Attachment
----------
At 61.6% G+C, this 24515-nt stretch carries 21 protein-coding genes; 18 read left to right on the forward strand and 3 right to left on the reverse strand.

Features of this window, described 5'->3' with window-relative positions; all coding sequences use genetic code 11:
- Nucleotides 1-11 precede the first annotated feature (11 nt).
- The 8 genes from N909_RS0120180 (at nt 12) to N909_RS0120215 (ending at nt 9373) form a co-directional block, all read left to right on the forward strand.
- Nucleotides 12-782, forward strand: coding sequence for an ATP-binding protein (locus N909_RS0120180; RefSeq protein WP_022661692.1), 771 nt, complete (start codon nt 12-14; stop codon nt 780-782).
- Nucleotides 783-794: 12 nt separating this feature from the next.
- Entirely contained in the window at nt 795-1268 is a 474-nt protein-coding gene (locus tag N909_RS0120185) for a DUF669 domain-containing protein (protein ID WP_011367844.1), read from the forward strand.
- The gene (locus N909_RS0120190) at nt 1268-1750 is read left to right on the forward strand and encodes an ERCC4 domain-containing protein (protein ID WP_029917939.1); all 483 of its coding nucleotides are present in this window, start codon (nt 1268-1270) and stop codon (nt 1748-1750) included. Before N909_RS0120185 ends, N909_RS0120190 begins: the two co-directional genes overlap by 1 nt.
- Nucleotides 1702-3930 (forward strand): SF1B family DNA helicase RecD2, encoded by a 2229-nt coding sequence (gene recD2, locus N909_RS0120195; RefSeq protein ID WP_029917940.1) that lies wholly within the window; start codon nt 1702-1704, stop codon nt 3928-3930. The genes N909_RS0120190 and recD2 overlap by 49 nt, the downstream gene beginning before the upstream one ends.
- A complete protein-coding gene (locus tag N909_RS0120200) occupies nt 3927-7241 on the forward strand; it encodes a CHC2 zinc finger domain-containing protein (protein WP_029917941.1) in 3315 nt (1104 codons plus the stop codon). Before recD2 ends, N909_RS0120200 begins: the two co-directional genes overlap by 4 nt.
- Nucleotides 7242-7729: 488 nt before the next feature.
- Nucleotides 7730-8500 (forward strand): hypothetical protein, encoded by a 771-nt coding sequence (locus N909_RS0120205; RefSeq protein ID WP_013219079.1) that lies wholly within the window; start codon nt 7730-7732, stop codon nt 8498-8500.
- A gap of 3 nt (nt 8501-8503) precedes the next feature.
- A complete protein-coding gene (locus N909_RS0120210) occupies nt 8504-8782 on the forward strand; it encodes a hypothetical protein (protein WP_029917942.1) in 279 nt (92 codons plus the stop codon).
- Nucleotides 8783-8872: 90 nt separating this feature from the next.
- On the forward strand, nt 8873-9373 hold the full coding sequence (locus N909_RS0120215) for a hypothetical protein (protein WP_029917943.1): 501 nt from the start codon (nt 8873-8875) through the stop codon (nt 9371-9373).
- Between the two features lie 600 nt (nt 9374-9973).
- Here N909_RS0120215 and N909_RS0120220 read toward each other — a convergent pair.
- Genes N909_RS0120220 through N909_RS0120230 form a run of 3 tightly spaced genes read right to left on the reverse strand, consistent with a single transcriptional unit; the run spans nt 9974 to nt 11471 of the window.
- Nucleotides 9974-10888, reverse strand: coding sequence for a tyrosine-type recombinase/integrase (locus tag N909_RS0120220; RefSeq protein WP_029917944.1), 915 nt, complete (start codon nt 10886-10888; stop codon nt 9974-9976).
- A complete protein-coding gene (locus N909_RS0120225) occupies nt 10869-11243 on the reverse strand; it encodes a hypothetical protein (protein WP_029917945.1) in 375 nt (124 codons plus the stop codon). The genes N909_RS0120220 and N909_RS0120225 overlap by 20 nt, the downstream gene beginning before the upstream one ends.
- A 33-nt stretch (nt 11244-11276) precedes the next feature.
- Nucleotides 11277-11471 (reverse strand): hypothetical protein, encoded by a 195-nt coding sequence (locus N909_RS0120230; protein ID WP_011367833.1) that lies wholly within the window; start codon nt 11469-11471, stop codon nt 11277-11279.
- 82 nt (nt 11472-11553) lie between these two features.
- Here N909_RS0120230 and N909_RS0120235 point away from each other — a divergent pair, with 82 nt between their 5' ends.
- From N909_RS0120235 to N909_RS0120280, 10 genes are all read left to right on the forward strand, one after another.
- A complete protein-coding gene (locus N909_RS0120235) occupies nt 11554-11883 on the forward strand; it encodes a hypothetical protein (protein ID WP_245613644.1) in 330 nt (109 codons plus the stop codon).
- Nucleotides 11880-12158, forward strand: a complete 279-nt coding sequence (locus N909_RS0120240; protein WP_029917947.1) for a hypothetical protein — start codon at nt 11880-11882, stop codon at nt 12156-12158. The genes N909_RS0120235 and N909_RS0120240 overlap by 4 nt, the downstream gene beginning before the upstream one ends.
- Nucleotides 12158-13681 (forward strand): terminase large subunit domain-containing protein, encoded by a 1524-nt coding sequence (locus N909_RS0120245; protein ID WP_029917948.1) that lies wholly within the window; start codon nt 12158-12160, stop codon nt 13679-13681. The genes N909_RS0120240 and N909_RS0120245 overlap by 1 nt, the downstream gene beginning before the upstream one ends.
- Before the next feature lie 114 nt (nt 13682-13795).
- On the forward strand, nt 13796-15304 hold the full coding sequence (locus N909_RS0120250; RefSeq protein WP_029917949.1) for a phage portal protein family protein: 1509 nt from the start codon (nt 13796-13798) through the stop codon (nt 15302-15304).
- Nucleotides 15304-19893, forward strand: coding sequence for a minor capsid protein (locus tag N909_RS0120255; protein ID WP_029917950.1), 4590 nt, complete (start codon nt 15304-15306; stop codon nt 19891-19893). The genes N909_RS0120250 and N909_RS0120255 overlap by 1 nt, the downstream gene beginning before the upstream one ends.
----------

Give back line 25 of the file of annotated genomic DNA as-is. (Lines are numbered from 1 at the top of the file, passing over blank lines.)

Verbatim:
- Here N909_RS0120230 and N909_RS0120235 point away from each other — a divergent pair, with 82 nt between their 5' ends.